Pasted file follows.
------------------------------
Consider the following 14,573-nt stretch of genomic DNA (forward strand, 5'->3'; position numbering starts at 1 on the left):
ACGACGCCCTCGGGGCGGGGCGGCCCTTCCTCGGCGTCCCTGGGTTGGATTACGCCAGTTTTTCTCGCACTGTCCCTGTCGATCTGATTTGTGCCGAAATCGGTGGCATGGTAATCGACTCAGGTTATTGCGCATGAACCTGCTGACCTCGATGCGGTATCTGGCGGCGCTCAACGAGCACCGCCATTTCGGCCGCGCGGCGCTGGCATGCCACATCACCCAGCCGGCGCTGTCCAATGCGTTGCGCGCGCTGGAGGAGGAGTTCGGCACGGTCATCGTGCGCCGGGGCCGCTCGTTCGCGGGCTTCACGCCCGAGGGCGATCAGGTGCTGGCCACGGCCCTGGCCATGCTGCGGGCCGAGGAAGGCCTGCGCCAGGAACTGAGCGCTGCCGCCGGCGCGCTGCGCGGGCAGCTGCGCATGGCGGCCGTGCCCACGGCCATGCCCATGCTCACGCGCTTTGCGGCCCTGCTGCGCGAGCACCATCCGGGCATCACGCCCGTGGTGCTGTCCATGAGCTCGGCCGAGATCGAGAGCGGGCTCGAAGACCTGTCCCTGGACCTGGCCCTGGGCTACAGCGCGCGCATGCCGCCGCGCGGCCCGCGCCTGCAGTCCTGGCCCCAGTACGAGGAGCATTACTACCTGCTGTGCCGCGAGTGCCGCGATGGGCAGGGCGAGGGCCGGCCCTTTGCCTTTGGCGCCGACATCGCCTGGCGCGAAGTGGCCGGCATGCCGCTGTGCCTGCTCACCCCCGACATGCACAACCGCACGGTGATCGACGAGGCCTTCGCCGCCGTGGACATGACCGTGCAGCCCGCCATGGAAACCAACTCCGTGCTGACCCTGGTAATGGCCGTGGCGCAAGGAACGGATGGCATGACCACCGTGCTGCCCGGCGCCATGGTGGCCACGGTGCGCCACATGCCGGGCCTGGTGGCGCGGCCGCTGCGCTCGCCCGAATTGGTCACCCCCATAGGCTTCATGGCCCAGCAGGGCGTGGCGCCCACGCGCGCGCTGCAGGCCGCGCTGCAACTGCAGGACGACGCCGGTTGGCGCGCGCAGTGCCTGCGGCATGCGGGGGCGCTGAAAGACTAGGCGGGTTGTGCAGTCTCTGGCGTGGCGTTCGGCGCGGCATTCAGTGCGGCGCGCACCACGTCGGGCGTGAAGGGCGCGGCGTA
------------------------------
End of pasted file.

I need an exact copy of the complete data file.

Consider the following 14,573-nt stretch of genomic DNA (forward strand, 5'->3'; position numbering starts at 1 on the left):
ACGACGCCCTCGGGGCGGGGCGGCCCTTCCTCGGCGTCCCTGGGTTGGATTACGCCAGTTTTTCTCGCACTGTCCCTGTCGATCTGATTTGTGCCGAAATCGGTGGCATGGTAATCGACTCAGGTTATTGCGCATGAACCTGCTGACCTCGATGCGGTATCTGGCGGCGCTCAACGAGCACCGCCATTTCGGCCGCGCGGCGCTGGCATGCCACATCACCCAGCCGGCGCTGTCCAATGCGTTGCGCGCGCTGGAGGAGGAGTTCGGCACGGTCATCGTGCGCCGGGGCCGCTCGTTCGCGGGCTTCACGCCCGAGGGCGATCAGGTGCTGGCCACGGCCCTGGCCATGCTGCGGGCCGAGGAAGGCCTGCGCCAGGAACTGAGCGCTGCCGCCGGCGCGCTGCGCGGGCAGCTGCGCATGGCGGCCGTGCCCACGGCCATGCCCATGCTCACGCGCTTTGCGGCCCTGCTGCGCGAGCACCATCCGGGCATCACGCCCGTGGTGCTGTCCATGAGCTCGGCCGAGATCGAGAGCGGGCTCGAAGACCTGTCCCTGGACCTGGCCCTGGGCTACAGCGCGCGCATGCCGCCGCGCGGCCCGCGCCTGCAGTCCTGGCCCCAGTACGAGGAGCATTACTACCTGCTGTGCCGCGAGTGCCGCGATGGGCAGGGCGAGGGCCGGCCCTTTGCCTTTGGCGCCGACATCGCCTGGCGCGAAGTGGCCGGCATGCCGCTGTGCCTGCTCACCCCCGACATGCACAACCGCACGGTGATCGACGAGGCCTTCGCCGCCGTGGACATGACCGTGCAGCCCGCCATGGAAACCAACTCCGTGCTGACCCTGGTAATGGCCGTGGCGCAAGGAACGGATGGCATGACCACCGTGCTGCCCGGCGCCATGGTGGCCACGGTGCGCCACATGCCGGGCCTGGTGGCGCGGCCGCTGCGCTCGCCCGAATTGGTCACCCCCATAGGCTTCATGGCCCAGCAGGGCGTGGCGCCCACGCGCGCGCTGCAGGCCGCGCTGCAACTGCAGGACGACGCCGGTTGGCGCGCGCAGTGCCTGCGGCATGCGGGGGCGCTGAAAGACTAGGCGGGTTGTGCAGTCTCTGGCGTGGCGTTCGGCGCGGCATTCAGTGCGGCGCGCACCACGTCGGGCGTGAAGGGCGCGGCGTA